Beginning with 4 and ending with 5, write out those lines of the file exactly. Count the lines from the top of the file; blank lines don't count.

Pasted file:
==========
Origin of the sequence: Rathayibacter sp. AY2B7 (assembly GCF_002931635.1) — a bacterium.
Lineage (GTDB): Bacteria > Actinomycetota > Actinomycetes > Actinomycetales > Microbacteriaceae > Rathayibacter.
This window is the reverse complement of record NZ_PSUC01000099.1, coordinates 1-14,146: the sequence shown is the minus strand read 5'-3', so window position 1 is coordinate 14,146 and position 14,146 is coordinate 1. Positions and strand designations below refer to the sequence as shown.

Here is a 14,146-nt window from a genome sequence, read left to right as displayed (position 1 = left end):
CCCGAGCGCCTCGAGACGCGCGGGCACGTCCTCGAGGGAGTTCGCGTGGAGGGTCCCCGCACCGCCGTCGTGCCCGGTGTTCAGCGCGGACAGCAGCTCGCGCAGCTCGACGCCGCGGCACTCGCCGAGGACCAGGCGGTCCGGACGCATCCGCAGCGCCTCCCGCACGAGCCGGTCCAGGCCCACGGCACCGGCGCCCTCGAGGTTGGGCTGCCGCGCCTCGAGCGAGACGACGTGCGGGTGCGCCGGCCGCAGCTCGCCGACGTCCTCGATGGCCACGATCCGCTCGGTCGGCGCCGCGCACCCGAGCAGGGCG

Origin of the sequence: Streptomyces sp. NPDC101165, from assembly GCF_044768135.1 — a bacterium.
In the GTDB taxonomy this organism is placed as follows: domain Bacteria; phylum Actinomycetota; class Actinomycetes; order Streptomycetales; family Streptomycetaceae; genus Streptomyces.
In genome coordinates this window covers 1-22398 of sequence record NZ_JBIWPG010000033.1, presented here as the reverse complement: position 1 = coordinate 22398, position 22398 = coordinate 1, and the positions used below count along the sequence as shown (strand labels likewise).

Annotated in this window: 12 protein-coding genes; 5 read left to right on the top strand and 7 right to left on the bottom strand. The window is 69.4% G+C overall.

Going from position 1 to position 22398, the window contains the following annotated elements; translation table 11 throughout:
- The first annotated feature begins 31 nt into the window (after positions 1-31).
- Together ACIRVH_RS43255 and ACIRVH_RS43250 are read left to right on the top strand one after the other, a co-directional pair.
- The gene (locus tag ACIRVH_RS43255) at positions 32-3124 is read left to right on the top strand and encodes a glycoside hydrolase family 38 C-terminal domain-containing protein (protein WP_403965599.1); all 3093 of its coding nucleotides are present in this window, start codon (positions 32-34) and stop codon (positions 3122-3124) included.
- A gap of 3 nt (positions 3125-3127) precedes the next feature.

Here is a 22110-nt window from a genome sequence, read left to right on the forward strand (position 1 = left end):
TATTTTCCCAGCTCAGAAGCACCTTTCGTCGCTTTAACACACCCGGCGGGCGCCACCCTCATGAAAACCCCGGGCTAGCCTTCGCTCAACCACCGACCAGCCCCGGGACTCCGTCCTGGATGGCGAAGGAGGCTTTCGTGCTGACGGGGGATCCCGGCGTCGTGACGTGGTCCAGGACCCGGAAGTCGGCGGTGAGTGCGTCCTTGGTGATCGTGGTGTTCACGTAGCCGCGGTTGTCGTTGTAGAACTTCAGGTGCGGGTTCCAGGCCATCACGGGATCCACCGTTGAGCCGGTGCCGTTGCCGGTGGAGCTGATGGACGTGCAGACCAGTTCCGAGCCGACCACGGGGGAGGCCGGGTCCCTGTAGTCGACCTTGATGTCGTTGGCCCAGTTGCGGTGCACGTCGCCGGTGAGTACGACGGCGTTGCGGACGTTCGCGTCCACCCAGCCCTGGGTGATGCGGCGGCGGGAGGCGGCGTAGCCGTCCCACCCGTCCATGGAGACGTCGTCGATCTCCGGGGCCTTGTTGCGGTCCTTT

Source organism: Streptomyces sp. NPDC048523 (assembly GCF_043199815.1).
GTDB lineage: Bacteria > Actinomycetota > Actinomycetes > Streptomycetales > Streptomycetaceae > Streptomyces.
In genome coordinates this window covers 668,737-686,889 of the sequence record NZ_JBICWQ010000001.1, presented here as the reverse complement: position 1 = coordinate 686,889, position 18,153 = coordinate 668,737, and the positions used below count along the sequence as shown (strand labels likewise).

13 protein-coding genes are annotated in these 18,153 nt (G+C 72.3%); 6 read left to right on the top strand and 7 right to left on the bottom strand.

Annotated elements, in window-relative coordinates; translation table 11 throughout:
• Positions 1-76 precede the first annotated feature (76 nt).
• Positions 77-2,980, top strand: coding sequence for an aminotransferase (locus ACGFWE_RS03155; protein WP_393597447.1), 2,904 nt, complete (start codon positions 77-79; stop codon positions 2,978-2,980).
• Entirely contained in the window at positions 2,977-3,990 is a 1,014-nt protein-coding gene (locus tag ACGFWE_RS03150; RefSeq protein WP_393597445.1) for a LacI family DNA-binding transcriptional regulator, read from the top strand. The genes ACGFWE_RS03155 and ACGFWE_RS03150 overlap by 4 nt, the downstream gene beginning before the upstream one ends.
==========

Here is a 14,146-nt window from a genome sequence, read left to right as displayed (position 1 = left end):
CCCGAGCGCCTCGAGACGCGCGGGCACGTCCTCGAGGGAGTTCGCGTGGAGGGTCCCCGCACCGCCGTCGTGCCCGGTGTTCAGCGCGGACAGCAGCTCGCGCAGCTCGACGCCGCGGCACTCGCCGAGGACCAGGCGGTCCGGACGCATCCGCAGCGCCTCCCGCACGAGCCGGTCCAGGCCCACGGCACCGGCGCCCTCGAGGTTGGGCTGCCGCGCCTCGAGCGAGACGACGTGCGGGTGCGCCGGCCGCAGCTCGCCGACGTCCTCGATGGCCACGATCCGCTCGGTCGGCGCCGCGCACCCGAGCAGGGCG